The shift from probabilistic to possibilistic risk management characterises contemporary cultural attitudes towards uncertainty. This shift in attitude is paralleled by the growing influence of the belief that future risks are not only unknown but are also unknowable. Scepticism about the capacity of knowledge to help manage risks has encouraged the dramatisation of uncertainty. One consequence of this development has been the advocacy of a precautionary response to threats. This article examines the way in which precautionary attitudes have shaped the response to the threat of terrorism and to the millennium bug. The main accomplishment of this response has been to intensify the sense of existential insecurity.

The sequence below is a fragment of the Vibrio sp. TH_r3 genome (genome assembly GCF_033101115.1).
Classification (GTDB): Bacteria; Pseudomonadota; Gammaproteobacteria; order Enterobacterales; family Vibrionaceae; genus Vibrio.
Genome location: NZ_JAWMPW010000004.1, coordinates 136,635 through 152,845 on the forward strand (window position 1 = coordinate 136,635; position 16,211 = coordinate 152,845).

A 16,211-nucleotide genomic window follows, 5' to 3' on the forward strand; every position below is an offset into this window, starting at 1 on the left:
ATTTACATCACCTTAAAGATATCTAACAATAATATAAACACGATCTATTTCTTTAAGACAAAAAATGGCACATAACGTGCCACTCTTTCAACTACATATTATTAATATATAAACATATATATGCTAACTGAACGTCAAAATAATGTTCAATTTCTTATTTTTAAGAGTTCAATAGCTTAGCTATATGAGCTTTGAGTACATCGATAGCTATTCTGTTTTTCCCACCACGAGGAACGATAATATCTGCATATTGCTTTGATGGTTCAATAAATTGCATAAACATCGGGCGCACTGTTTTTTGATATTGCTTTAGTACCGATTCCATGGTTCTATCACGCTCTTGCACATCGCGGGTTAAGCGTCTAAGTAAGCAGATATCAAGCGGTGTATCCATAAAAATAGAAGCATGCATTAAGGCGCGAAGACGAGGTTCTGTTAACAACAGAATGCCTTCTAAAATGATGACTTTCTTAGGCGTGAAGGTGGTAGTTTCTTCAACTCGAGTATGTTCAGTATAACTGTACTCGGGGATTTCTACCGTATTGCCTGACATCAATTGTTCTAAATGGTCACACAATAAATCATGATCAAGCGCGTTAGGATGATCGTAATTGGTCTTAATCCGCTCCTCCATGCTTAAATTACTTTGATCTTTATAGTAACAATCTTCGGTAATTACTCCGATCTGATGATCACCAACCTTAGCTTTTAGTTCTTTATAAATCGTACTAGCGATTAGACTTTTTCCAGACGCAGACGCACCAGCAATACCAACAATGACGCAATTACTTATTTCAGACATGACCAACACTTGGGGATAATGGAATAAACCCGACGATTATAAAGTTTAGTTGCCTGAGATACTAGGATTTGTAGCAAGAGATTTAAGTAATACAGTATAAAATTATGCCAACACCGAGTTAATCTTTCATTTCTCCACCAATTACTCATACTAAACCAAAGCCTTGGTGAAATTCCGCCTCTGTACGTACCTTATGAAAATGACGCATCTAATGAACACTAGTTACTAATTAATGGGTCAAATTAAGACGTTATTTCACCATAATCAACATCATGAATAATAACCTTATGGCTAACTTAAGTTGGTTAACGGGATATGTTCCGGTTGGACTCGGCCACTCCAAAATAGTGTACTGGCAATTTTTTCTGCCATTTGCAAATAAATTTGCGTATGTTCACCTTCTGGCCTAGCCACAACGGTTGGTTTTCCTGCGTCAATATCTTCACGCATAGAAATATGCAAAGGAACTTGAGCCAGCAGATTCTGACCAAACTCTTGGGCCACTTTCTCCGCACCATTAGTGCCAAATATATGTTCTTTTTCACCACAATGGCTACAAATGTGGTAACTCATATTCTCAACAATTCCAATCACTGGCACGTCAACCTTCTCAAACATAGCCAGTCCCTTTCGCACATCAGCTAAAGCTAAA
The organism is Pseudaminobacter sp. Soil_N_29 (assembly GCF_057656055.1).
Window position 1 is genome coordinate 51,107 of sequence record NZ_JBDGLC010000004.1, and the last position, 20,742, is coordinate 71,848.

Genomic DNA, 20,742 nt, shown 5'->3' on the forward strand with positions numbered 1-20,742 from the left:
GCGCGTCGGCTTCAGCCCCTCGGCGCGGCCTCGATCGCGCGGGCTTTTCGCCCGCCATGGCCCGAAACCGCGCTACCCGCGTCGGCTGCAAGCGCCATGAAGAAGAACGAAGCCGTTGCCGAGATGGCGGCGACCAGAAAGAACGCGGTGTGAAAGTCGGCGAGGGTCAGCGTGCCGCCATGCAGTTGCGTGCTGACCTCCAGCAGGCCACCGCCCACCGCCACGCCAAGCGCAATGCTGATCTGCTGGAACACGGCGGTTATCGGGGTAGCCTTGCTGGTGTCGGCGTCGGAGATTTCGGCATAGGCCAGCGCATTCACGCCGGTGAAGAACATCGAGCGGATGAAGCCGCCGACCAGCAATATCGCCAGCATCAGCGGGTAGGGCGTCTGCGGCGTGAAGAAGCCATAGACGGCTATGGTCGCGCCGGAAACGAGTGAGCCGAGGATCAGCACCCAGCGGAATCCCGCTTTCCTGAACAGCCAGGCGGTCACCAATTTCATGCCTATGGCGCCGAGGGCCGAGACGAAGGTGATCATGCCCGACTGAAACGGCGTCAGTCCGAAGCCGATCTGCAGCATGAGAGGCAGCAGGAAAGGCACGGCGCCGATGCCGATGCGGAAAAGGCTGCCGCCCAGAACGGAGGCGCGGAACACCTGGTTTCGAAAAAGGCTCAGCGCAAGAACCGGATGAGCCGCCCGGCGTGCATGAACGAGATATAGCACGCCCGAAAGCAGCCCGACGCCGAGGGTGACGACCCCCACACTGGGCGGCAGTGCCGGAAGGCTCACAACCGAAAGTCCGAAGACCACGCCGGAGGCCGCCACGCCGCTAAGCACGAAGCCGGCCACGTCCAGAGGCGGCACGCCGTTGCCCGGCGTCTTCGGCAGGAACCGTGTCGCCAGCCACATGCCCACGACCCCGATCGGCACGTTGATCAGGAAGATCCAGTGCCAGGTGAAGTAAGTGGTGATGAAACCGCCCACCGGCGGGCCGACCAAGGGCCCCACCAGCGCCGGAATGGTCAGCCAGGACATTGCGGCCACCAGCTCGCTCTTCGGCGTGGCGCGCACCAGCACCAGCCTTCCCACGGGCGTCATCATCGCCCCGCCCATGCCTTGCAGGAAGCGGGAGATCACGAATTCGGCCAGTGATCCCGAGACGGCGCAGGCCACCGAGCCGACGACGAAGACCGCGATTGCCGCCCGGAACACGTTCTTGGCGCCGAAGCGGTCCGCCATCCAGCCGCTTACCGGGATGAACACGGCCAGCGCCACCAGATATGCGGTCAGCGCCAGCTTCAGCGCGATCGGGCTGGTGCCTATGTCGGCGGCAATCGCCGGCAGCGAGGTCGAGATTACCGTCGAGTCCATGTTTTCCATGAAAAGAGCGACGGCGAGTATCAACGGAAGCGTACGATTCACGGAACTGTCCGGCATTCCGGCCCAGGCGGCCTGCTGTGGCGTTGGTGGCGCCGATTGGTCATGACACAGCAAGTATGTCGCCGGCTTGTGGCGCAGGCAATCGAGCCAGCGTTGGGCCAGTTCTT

possibilistic risk assessment, precautionary principle
hdl.handle.net/1765/20572
Erasmus Law Review
Erasmus Law Review
Erasmus School of Law

Furedi, F. (2009). Precautionary Culture and the Rise of Possibilistic Risk Assessment. Erasmus Law Review, 2(2), 197–220. Retrieved from http://hdl.handle.net/1765/20572